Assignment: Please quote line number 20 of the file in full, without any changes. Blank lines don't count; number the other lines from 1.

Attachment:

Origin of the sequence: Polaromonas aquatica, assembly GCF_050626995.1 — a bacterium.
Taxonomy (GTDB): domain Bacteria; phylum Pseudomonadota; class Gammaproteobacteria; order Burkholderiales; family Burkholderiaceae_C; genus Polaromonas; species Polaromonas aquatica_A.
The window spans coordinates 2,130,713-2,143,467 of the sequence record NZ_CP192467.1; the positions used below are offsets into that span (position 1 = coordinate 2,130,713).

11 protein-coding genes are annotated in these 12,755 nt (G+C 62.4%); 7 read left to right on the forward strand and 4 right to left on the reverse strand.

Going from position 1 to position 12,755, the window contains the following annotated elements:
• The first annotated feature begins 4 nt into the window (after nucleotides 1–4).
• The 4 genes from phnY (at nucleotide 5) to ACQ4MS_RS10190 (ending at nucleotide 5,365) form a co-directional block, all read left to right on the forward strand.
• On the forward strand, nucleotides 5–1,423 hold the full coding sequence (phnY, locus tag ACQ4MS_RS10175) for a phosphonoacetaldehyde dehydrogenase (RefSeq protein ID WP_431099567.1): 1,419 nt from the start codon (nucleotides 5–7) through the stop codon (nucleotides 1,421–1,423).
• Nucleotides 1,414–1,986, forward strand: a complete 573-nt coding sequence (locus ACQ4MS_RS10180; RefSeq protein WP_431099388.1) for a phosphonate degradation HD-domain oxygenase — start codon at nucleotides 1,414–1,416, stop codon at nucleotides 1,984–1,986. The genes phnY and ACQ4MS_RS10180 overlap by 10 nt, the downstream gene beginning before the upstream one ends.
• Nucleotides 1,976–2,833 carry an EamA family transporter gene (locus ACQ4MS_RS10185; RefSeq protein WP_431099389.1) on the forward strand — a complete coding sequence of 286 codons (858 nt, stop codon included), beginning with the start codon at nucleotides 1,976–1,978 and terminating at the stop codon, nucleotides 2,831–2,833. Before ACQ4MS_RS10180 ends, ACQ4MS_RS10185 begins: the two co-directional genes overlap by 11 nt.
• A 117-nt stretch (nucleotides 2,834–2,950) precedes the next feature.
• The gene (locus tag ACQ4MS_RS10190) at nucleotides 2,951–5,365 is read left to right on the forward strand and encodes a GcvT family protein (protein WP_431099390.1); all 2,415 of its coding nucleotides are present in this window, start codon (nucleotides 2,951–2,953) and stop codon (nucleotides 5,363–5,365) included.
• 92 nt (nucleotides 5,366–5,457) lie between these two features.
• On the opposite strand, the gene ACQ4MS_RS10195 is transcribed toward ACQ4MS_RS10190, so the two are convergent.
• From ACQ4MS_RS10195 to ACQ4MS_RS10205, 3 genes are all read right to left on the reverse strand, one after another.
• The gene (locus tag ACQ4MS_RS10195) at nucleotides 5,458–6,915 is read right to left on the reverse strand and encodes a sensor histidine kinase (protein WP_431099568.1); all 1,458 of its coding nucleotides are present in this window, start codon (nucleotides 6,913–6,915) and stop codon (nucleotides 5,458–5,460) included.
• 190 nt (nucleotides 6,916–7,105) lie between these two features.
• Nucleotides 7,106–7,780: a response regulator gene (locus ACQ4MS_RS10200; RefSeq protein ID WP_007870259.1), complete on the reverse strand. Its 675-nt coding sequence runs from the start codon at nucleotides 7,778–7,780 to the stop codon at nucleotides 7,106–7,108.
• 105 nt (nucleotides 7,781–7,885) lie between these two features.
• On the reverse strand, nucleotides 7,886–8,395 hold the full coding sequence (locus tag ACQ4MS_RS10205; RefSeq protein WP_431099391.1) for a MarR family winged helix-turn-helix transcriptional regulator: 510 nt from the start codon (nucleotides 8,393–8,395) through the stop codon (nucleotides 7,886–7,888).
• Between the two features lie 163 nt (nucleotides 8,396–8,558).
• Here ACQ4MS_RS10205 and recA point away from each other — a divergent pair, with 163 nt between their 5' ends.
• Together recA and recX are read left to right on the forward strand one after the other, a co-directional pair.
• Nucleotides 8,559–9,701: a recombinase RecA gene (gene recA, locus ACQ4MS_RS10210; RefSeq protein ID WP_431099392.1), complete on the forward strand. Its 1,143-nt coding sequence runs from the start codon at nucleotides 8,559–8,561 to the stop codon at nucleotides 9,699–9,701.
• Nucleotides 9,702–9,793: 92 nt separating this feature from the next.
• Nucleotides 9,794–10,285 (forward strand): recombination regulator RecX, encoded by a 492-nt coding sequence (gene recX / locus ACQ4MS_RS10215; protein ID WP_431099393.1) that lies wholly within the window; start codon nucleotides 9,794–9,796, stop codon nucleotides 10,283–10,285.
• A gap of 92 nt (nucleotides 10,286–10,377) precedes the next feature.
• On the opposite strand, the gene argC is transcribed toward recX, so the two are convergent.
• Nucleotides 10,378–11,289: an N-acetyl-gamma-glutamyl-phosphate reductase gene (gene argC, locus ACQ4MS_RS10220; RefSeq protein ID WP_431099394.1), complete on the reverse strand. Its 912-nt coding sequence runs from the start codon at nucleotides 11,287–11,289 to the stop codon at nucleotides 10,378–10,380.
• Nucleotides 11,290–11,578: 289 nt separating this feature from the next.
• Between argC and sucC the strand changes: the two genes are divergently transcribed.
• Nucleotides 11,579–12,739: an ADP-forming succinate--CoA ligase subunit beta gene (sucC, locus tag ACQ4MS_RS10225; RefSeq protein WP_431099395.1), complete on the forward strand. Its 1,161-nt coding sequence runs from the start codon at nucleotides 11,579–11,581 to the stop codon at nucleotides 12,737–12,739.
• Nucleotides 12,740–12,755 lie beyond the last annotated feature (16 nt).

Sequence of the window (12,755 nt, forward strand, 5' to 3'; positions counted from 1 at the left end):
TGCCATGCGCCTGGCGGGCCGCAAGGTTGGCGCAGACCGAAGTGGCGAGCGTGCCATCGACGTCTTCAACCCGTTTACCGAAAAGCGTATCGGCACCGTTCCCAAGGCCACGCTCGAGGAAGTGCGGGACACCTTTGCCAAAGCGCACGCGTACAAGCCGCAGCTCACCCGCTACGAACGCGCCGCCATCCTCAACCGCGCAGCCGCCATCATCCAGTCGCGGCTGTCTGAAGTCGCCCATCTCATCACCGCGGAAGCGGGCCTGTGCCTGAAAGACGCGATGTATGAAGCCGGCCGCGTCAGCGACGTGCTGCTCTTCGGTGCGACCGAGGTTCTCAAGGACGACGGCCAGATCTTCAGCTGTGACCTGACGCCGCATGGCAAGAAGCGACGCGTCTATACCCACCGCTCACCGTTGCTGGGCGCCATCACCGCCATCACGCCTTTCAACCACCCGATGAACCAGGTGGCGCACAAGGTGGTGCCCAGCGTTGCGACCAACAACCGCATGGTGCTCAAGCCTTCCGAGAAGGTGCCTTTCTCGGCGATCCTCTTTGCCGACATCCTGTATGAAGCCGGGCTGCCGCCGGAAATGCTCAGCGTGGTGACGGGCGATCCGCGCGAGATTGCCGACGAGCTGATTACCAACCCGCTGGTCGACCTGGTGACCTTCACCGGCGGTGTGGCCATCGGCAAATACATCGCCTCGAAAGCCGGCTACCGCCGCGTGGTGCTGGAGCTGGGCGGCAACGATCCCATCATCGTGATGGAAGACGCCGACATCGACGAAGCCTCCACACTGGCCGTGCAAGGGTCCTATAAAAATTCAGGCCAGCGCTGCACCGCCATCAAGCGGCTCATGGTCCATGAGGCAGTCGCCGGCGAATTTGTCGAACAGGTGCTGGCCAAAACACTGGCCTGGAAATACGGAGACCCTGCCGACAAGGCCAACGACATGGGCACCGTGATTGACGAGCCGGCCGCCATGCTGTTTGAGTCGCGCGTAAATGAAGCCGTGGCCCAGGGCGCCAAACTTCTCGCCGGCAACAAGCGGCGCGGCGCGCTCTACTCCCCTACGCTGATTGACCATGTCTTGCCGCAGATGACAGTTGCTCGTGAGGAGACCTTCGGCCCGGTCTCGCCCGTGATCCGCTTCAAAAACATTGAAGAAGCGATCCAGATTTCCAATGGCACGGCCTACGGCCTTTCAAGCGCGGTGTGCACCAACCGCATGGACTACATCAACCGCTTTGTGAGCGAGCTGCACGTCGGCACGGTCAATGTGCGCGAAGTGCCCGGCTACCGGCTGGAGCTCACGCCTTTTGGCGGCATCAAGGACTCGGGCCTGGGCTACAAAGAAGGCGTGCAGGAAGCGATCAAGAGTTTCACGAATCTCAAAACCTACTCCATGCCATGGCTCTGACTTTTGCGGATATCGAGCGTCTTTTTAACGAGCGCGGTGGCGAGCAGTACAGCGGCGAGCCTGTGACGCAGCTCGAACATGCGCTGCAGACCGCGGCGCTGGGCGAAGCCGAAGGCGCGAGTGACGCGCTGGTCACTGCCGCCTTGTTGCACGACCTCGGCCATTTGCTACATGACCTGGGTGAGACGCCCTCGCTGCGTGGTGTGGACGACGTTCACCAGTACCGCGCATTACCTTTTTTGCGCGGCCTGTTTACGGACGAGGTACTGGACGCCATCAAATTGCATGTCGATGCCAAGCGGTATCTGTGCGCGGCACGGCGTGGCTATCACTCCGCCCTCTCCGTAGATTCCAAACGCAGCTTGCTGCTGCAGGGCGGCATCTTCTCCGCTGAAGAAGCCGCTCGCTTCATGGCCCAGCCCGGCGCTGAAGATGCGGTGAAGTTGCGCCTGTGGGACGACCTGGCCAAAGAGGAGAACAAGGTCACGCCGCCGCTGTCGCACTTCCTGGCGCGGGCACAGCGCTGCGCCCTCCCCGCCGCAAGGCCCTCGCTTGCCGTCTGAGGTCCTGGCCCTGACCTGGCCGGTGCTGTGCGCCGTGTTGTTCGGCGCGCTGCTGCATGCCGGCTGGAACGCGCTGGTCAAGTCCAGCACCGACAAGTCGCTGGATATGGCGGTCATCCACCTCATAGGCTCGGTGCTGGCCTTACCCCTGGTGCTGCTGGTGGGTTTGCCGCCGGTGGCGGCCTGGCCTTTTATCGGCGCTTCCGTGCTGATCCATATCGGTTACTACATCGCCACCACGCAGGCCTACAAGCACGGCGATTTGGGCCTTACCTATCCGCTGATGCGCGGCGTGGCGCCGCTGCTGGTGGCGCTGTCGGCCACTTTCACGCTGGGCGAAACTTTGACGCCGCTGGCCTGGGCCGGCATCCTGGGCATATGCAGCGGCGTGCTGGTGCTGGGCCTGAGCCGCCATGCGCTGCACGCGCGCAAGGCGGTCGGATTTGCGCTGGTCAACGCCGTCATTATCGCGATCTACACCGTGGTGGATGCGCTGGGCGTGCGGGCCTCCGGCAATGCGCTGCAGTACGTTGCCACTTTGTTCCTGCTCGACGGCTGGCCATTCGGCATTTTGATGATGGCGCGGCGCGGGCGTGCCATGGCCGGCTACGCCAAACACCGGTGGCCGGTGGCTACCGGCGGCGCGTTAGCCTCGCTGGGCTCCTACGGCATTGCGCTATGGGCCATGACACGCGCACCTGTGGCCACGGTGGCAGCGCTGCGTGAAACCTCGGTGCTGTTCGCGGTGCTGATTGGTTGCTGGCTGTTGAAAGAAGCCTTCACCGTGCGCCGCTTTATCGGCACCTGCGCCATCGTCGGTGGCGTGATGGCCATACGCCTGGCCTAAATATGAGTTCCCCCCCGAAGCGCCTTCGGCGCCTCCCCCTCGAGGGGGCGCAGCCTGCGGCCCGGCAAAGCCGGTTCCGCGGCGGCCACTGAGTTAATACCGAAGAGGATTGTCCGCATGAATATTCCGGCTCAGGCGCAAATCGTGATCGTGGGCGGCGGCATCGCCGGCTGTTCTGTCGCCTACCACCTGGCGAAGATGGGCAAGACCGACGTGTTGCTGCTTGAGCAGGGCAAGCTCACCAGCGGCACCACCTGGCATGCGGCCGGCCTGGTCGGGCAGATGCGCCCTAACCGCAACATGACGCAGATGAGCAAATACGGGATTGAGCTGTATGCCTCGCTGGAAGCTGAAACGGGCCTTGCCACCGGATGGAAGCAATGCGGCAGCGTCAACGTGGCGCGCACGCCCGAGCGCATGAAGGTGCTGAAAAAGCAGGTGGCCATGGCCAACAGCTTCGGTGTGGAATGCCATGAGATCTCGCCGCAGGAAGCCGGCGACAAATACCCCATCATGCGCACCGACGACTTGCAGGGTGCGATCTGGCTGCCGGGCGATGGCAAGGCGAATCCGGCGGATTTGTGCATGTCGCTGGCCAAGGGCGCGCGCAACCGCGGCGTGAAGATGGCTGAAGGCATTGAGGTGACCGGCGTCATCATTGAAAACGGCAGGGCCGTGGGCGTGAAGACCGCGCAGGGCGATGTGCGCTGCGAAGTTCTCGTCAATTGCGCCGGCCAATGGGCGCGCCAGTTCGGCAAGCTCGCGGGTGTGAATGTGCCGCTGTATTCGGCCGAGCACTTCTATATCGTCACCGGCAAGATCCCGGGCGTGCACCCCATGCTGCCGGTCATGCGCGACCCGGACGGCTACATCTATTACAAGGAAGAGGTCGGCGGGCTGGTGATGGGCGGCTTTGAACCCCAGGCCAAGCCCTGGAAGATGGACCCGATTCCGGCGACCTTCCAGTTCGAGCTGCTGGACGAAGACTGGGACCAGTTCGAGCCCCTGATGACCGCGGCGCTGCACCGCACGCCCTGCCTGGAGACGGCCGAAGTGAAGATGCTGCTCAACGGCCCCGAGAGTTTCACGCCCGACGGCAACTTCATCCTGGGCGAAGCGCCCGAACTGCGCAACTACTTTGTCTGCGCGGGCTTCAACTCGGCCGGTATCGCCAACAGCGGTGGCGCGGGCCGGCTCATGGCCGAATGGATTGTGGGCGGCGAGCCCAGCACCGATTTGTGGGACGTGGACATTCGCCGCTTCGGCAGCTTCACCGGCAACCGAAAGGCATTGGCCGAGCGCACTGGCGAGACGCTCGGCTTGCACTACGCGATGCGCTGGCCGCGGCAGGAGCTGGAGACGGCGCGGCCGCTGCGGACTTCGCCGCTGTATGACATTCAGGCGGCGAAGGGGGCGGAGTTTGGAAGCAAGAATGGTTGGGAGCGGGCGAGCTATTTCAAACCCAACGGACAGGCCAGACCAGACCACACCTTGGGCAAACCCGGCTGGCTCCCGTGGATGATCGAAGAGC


• On the reverse strand, nucleotides 7,886–8,395 hold the full coding sequence (locus tag ACQ4MS_RS10205; RefSeq protein WP_431099391.1) for a MarR family winged helix-turn-helix transcriptional regulator: 510 nt from the start codon (nucleotides 8,393–8,395) through the stop codon (nucleotides 7,886–7,888).